If you can’t afford to play a three coin dollar machine, go down to a three coin 25 cent machine. You might move to a three coin five cent machine. As explained in the suggestion above, you always want to bet the maximum coins, but, if you can’t afford that level, move down to a denomination level you can afford.

6. Higher means more

You should be aware that the higher the denomination machine is, the higher the payout. The 25 cent machine's payout is more then the nickel ones. Dollar machines pay better then the 25 cent machines, so if you expect to really win big you need to play at a high denomination machine, such as a dollar one. Here is one report about payouts based on the denomination played.

Coin payout
5¢ 92%
10¢ 92.5%
25¢ 95 %
$1 95.5%
$5 96.5%

7. Speed Is Expensive

Since slot machines are rated as a game of chance, and not one of skill, the faster you play, the faster you can expect to lose your bankroll. It takes a lot of self-control to play slow, but it will help to increase your chances of going home a winner.

These seven techniques might not help you to become the biggest winner in the casino, but they will certainly help you towards that goal. Lastly, be sure to have fun, if you are not enjoying the experience, stop playing!


BET YOU DIDN'T KNOW

• It was in 1932 that slot machines were first introduced to Monte Carlo in Monaco, 53 years after the casino first opened.

• The US Army operates over 5,000 recreation gambling slot machines in 320 overseas army clubs and recreational hotel facilities. The other military services operate an additional 3,000 machines also overseas. Profits are earmarked solely for capital expenditure, which support the military’s moral, welfare and recreation programs, all at no cost to tax payers.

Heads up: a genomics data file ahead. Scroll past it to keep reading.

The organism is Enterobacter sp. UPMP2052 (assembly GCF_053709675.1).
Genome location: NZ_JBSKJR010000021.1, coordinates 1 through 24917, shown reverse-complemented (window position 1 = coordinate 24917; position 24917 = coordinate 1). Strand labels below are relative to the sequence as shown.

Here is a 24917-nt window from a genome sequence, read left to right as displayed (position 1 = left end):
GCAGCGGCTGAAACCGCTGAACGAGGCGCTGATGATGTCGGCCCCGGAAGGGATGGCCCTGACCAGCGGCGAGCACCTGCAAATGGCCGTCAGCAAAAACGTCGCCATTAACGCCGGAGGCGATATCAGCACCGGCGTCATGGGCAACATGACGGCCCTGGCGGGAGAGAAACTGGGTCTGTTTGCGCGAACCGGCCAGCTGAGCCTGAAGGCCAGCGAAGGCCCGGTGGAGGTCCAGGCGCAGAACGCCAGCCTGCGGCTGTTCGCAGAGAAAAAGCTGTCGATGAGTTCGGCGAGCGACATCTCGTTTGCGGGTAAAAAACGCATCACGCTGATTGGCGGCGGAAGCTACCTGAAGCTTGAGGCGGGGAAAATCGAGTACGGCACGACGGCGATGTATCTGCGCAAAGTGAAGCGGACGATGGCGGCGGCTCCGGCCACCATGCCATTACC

• In Nevada it is a crime to knowingly take advantage of a malfunctioning video or slot machine by playing it. In fact it’s considered a felony.

• In the Far East, slot machine players win if they line up lucky eights, not sevens, as per local superstitions.

• It is a fact that slot manufactures perform more player research than any other segment of the gambling industry.

• Early American slots were first known as “Coins-in-the-Slot-Machines.”

This article is provided by the Frank Scoblete Network. Melissa A. Kaplan is the network's managing editor. If you would like to use this article on your website, please contact Casino City Press, the exclusive web syndication outlet for the Frank Scoblete Network. To contact Frank, please e-mail him at fscobe@optonline.net.

 

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John Marchel
John Marchel is an author, speaker, teacher and player -- what John plays are casino games. He’s been a casino player for over 25 years and has played successfully in Europe, Panama, the Caribbean, Canada, Atlantic City, Las Vegas, on Indian reservations, cruise ships and in over 350 casinos throughout the US. He is also the author of six books about gambling, and has written numerous magazine articles and is currently a columnist for three gambling magazines and one internet magazine.

Since 1988 John has combined his experience as a manager, teacher and player to present seminars and lectures about gambling. In addition, John has had an Internet website since 1995 that offers books, special reports and tips about gambling. He also publishes a monthly Internet gambling newsletter. The newsletter keeps subscribers alert to trends, information and winning techniques that allows them to be more successful when visiting casinos.

John Marchel Websites:

johnmarchelgambling.com

Books by John Marchel:

KISS Guide to Gambling